How do you encourage MPs to make better use of evidence and expertise in their decision making? You start by putting the message where they can’t miss it. We worked with Sense about Science to conceive and design an eye-catching installation in the heart of Parliament.
Sense about Science is an independent charity that challenges the misrepresentation of science and evidence in public life. They advocate open and honest research, and champion the role of sound science and evidence in public debates and policy-making.
Given the opportunity to take over the Upper Waiting Hall in the Palace of Westminster for a week, Sense about Science first approached us in search of a compelling idea for the space. It needed to emphasise the importance of evidence and resonate with MPs, peers and parliamentary staff.
Together with the Sense about Science team and project partners we developed the idea of ‘Evidence Week’; an initiative designed to promote the concept of scientific scrutiny and share the tools needed to interrogate evidence across a range of policy issues.
With the concept agreed, the next step was to design an installation that would make it come alive. We wanted to create something that was accessible, playful and provocative, and that would also stand out against the more traditional backdrop of Parliament.
Playing on a reference from children’s book design, we chose an approach that relied on coloured lenses to reveal otherwise hidden information. This mechanic takes the core message of Evidence Week – that we often need to look closely at information in order to discover what it really means – and presents it in a tangible and memorable way.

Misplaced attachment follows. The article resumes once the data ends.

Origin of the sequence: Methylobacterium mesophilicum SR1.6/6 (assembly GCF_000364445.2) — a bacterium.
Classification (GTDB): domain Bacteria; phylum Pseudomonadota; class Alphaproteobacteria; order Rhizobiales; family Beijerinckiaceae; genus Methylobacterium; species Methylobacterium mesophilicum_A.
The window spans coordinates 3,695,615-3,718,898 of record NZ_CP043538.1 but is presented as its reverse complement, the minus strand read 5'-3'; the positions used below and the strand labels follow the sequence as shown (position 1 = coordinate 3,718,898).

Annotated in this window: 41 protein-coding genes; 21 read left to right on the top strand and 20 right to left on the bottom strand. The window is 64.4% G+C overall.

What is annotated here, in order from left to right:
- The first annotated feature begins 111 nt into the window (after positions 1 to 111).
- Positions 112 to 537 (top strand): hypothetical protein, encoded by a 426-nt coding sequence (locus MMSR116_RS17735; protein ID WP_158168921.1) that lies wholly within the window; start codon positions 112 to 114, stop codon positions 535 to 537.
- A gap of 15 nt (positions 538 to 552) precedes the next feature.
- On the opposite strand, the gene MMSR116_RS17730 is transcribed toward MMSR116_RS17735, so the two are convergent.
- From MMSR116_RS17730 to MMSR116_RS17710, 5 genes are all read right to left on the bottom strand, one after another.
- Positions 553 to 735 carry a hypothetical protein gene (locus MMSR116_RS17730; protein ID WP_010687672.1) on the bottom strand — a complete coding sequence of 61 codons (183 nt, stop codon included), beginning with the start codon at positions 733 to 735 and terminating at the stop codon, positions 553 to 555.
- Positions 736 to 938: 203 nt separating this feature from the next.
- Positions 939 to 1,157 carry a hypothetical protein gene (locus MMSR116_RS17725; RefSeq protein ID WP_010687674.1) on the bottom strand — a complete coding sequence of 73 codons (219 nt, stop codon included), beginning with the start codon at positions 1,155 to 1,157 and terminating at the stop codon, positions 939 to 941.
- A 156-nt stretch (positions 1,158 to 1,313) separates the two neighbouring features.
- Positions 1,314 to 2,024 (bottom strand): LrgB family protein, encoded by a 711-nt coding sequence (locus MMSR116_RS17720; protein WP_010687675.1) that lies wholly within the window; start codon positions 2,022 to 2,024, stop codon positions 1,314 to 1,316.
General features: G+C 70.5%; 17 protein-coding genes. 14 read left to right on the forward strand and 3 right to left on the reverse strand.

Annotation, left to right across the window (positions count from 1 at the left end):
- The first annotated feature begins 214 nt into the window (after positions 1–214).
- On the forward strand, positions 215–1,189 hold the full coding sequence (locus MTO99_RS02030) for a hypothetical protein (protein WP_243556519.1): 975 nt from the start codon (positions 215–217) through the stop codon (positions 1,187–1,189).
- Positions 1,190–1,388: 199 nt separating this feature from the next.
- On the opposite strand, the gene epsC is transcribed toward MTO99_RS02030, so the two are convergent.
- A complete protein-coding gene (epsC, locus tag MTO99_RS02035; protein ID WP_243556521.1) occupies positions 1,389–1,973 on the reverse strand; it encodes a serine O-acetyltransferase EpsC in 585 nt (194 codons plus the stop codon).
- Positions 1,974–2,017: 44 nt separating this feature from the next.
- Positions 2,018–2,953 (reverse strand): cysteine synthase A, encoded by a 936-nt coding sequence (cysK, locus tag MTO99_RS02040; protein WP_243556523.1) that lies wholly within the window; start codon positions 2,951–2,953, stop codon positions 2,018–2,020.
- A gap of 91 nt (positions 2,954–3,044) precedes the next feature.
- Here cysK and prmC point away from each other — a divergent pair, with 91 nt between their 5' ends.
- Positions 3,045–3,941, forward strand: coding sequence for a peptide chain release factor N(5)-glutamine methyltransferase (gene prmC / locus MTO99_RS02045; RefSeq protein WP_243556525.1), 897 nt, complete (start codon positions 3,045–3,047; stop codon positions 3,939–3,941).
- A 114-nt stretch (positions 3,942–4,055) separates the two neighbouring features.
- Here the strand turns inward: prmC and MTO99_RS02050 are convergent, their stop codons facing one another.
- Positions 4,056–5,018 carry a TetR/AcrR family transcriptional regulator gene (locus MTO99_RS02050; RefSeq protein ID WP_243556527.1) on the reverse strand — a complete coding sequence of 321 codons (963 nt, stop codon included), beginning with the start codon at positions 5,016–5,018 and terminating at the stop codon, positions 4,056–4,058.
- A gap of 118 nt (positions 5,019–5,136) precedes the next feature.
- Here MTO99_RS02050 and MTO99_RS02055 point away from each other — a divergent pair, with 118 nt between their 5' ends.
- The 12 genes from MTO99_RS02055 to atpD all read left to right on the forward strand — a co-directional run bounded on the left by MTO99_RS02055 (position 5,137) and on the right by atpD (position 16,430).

We incorporated a discussion board into the design to invite MPs and peers, as well as the public, to ask their own questions on evidence. We also put together a collection of printed collateral and campaign merchandise that visitors could take away to find out more.
Everything we did sat within Sense About Science’s existing visual identity, but we stripped it back to a few elements to create a recognisable graphic language that could be tied to Evidence Week – and one that would lend itself to spatial design. A clean, minimal colour palette stands in contrast to the interior architecture of the space, whilst we pushed the typography in a bolder and louder direction.
The installation was accompanied by a week-long programme of training and events run by Sense about Science and its partners, culminating in a roundtable event focused on what people want and need from evidence.
Over the four days, the installation engaged hundreds of visitors, including parliamentarians across the political spectrum. The initiative also sparked conversation online, with over 370,000 people interacting with campaign content on Twitter. As a result of this success, Evidence Week has now become an annual fixture, ensuring that the role of evidence – and why it matters – remains on the agenda in the years to come.